Terminator on Ubuntu. Vim/Ruby/htop < to >.

Cloud based IDE’s brought me back to the Desktop/Terminal

How Cloud9 IDE and Nitrous.io taught me to setup local dev environments

So at first, as a novice “programmer” I was swamped with the amount of choices I had to get started. Everyone says avoid vim and Emacs. So I did.

Everyone also said, you don’t need to learn terminal/powershell commands. Well that sort of made sense, since terminal and powershell use a different set of commands (only a very few are shared); but I just wanted to learn. So once again, I didn’t use those tools.

I set up a cross platform (OSX and Windows) setup that I could mimic on both ends. I started off with Dropbox (as a private repo), Atom (as an open source Text editor), and my trusty Google Chrome.

When I started off just doing Web Development/Design stuff, that was all that I needed. Eventually I moved over to Ruby and dabbled with Rails to avoid getting a domain. That was sort of fun. Got a domain shortly after trying to share screenshots. Also, sharing my website via zip files over email was getting tedious. Turns out a lot of people have trouble unzipping a file…as well as navigating a file tree. So that was interesting for a while!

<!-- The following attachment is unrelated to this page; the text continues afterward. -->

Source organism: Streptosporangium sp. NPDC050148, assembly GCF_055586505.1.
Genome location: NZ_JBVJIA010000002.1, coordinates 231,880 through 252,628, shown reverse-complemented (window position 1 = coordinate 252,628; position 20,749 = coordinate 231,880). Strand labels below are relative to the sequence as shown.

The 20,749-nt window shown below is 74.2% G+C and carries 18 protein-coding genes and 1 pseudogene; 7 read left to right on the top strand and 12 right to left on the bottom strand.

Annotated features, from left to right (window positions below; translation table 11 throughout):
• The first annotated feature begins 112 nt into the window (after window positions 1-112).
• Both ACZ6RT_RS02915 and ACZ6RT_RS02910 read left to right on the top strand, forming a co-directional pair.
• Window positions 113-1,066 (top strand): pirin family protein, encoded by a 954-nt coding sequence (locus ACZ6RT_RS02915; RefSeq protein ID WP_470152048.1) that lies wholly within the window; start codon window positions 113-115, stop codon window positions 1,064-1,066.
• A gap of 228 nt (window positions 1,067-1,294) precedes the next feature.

Then I discovered c9.io and nitrous.io - and my mind was blown. Sort of?

Here was a new text editor, with different settings, and a terminal. The terminal seemed to be the only way to really get things going. I knew some basic commands, but not much. The biggest challenge for me was tyring to integrate Dropbox. Could not be done. Solution? Github.

Eventually after learning some basic Git, and discovering vim, I moved over to iTerm2 (OSX) and Terminator (Linux). For the most part, those two programs do the same thing and work beautifully without having to install a new Window manager like i3wm or Awesome. Now that I use the Terminal a lot more, I find myself just using my Windows machine for gaming. When I do get the urge to edit a file on my Windows machine, I just fire up a c9.io instance real quick and push changes. I do the same on my Chromebook and it’s kind of awesome.

I also turned my Windows laptop into a Ubuntu machine. Could not be happier. Had an old Ubuntu laptop but it was more of a toy until I discovered Virtual Machines. My desktop was built for gaming, and my laptops can plug into displays when I need to expand my workspace. I find the Mac/Linux laptop pair to be enjoyable.

Natively, Unix and Linux are wonderful for being productive and finding a common ground. Learning terminal commands makes dealing with servers and Git a ton easier, and using Windows as a consumer focused OS is just fine by me.

So far, so good. I am really enjoying teaching myself as much as I can figure out to teach myself. I think this is something I could do forever. Being able to manipulate and create via typing is fantastic!

If anyone has any questions, feel free to ask.

Once again,

Pixels on a Screen